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No Sacred Cows  
Toby Young
Saturday 18th September 2004

Embedded / Dumb Show / Stuff Happens

The Spectator - 18th September 2004

I was planning to devote this column to a denunciation of political theatre. When a new play is hailed as a brilliant piece of political writing that usually means it just echoes the prejudices of its metropolitan audience. When the same play is acclaimed as "challenging" and "uncompromising" you can almost guarantee it's an attack on something that no one in the playwright's peer group--or any of the national critics-- would dream of defending, such as the Upper Classes or the Conservative Party. When it comes to political theatre, you can enjoy a reputation for being "courageous" without ever taking a stand that might jeopardize your status as a fashionable playwright.

As I say, that is what I was going to write. Indeed, having seen Embedded and Dumb Show last week, I actually wrote two-thirds of the column along exactly those lines, thinking I could simply add a couple of lines on Monday evening after I'd seen Stuff Happens. Embedded is an attack on the War in Iraq written by Tim Robbins, the Oscar-winning actor, while Joe Penhall, the author of Dumb Show, has managed to find a target that is even safer than America's foreign policy: the tabloid press. "What's next for Britain and America's fearless band of political dramatists?" I was going to ask. "An impassioned attack on racism? Another jeremiad against the nuclear family?"

Unfortunately, Stuff Happens is the real McCoy: a gripping, thought-provoking piece of political theatre. Unlike all the other plays I've seen that take issue with Bush and Blair's conduct of the War on Terror--and there've been at least half-a-dozen in the West End alone--Stuff Happens spends as much time making the case for the defence as it does for the prosecution. David Hare is firmly of the anti-war party, but he's taken the trouble to master the arguments of his opponents and, for that reason, Stuff Happens is immeasurably superior to Embedded, Guantanamo, The Madness of George Dubya and the rest.

We get a taste of what lies ahead about 15 minutes in when an unidentified character denounces those who condemn the war--whether on the grounds that it wasn't sanctioned by the UN, or that Saddam Hussein didn't have weapons of mass destruction, or that Bush was acting as a puppet of the oil industry--without acknowledging that an evil dictator has been overthrown. To see a character in a play directly challenge the point of view that must be shared by at least 75% of the audience--and to do so with such eloquence--is quite something. This is precisely the kind of thing that I was intending to condemn contemporary political theatre for not doing. It's the difference between agitprop and drama.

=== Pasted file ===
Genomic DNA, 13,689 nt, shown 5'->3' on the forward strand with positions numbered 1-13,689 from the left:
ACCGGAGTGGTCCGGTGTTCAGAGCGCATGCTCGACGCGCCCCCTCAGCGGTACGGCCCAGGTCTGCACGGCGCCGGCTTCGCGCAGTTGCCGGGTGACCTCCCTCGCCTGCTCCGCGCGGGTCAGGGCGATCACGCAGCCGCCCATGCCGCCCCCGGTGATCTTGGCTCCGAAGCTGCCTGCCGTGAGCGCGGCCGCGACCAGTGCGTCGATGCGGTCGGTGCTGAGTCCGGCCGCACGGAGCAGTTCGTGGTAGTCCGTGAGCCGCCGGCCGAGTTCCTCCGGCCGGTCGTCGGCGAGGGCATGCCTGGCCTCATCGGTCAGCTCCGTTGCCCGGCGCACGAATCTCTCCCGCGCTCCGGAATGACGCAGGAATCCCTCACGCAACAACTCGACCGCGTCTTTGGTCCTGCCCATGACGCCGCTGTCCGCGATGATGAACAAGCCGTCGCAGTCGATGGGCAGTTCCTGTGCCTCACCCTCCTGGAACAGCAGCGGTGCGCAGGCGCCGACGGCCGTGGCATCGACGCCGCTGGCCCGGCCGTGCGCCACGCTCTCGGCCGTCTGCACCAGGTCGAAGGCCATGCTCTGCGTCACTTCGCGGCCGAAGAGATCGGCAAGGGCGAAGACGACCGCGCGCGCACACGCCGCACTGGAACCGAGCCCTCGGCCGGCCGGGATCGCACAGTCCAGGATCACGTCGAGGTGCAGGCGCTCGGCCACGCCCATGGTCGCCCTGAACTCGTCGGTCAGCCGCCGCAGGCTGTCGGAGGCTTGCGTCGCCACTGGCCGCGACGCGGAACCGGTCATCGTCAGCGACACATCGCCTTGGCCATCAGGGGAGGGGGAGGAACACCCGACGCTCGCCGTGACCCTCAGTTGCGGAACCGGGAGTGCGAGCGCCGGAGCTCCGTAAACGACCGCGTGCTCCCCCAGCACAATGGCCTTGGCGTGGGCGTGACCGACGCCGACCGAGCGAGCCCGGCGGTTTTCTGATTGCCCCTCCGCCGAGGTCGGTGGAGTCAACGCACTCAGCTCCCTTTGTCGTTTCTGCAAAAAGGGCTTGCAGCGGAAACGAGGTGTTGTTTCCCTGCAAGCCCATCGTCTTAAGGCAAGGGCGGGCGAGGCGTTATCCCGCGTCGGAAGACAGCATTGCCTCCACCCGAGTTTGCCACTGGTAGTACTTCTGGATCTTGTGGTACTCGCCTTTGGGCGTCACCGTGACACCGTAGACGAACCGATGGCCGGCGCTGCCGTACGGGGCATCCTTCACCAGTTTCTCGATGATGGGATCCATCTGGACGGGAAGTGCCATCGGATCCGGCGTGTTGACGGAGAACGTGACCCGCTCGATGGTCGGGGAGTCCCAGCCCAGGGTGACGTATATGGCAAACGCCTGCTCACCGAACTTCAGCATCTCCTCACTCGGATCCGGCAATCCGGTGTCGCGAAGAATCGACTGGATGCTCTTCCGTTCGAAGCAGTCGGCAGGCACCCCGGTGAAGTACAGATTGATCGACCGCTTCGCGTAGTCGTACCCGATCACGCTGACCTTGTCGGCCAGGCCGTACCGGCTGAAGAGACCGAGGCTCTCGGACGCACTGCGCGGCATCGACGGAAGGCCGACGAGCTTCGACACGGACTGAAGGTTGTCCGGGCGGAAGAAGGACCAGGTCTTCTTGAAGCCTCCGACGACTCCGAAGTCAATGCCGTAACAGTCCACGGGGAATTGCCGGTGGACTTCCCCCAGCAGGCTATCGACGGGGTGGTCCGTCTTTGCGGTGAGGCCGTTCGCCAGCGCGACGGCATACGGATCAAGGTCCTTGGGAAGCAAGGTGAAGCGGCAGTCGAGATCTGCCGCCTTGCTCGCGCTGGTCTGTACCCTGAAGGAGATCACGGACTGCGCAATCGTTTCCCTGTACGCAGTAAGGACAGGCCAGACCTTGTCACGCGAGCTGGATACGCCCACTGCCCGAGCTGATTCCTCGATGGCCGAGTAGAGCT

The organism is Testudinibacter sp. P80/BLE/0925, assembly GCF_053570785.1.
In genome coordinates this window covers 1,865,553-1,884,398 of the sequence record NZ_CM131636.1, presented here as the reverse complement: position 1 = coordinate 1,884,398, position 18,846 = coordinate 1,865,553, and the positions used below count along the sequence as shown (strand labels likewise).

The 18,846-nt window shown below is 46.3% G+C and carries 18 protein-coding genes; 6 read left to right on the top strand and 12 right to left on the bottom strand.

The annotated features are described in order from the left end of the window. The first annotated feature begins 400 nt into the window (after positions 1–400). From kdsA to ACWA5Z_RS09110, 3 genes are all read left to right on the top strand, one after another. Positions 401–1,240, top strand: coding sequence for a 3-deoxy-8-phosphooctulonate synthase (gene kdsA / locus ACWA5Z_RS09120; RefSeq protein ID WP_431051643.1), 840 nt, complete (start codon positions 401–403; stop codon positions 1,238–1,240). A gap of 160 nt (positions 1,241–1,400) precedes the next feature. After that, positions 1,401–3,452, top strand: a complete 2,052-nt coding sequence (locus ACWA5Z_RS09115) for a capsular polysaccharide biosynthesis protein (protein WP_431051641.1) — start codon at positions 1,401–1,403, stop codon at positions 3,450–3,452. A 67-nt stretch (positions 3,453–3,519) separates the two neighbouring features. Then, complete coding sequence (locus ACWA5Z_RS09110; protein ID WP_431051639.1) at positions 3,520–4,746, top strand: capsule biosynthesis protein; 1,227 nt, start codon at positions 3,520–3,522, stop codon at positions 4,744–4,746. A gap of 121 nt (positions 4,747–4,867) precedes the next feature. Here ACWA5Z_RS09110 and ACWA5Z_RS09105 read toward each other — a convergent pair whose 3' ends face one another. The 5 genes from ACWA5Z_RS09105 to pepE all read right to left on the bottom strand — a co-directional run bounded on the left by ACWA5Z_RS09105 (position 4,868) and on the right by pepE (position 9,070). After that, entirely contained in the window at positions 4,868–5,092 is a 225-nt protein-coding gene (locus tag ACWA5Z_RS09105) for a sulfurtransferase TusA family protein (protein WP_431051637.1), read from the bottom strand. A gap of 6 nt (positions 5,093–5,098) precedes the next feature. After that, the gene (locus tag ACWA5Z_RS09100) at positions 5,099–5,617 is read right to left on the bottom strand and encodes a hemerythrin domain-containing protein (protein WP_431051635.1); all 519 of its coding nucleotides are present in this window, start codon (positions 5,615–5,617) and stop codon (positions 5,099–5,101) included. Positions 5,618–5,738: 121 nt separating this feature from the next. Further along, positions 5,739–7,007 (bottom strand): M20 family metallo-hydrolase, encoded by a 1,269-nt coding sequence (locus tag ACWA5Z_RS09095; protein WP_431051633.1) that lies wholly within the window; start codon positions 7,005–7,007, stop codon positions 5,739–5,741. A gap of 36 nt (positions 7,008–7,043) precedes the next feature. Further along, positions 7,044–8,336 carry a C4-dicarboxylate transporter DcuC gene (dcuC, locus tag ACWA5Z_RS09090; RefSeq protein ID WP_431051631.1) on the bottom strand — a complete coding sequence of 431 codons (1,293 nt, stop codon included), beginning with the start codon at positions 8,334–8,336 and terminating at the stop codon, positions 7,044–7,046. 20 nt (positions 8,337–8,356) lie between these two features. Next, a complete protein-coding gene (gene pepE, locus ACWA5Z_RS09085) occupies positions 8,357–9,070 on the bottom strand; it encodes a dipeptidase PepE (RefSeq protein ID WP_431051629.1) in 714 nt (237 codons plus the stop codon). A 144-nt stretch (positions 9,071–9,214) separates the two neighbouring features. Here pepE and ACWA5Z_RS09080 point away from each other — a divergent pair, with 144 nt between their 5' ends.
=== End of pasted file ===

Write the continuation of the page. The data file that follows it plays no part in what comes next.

Stuff Happens, as you probably know by now, is a documentary play, with actors playing real-life characters. It's an attempt to accurately re-create conversations that took place inside the White House, 10 Downing Street, and elsewhere, and it's largely based on published sources, such as Bob Woodward's Plan of Attack. In essence, David Hare has taken a mountain of material and boiled it down into a riveting, three-hour docudrama about the political shenanigans leading up to the War in Iraq.

One of the most impressive things about it is that Hare rounds up all the usual suspects--Dick Cheney, Donald Rumsfield, Paul Wolfowitz--and forces opponents of the war to take them seriously. They start off as one-dimensional caricatures--and, needless to say, the audience howls with laughter whenever they open their mouths--and gradually metamorphosise into skilled politicians. This is particularly true of President Bush, who, as played by the superb Alex Jennings, seems to literally grow in stature before our eyes. At first, we take his taciturn, non-committal style as evidence of his stupidity, but as events unfold he emerges as a magus-like figure, subtly bending everyone to his will, including Tony Blair. You get the impression that David Hare, having taken the trouble to properly research the character, has had to revise his own opinion of Bush, to acknowledge that, like so many who don't share his politics, he seriously underestimated him.

Stuff Happens can't, by any stretch of the imagination, be called a work of art. Fifty years ago, another liberal dramatist, Arthur Miller, decided to write a play condemning a right-wing American politician and produced one of the highpoints of 20th Century political theatre. Stuff Happens is not The Crucible. It won't be revived in 10 years time, let alone 100. Nevertheless, it's a marvellously entertaining tour de horizon, a work of epic sweep that manages to contain an enormous amount of recent history within its folds, and is, by some margin, the best attack on Bush and Blair I've seen in the theatre so far.

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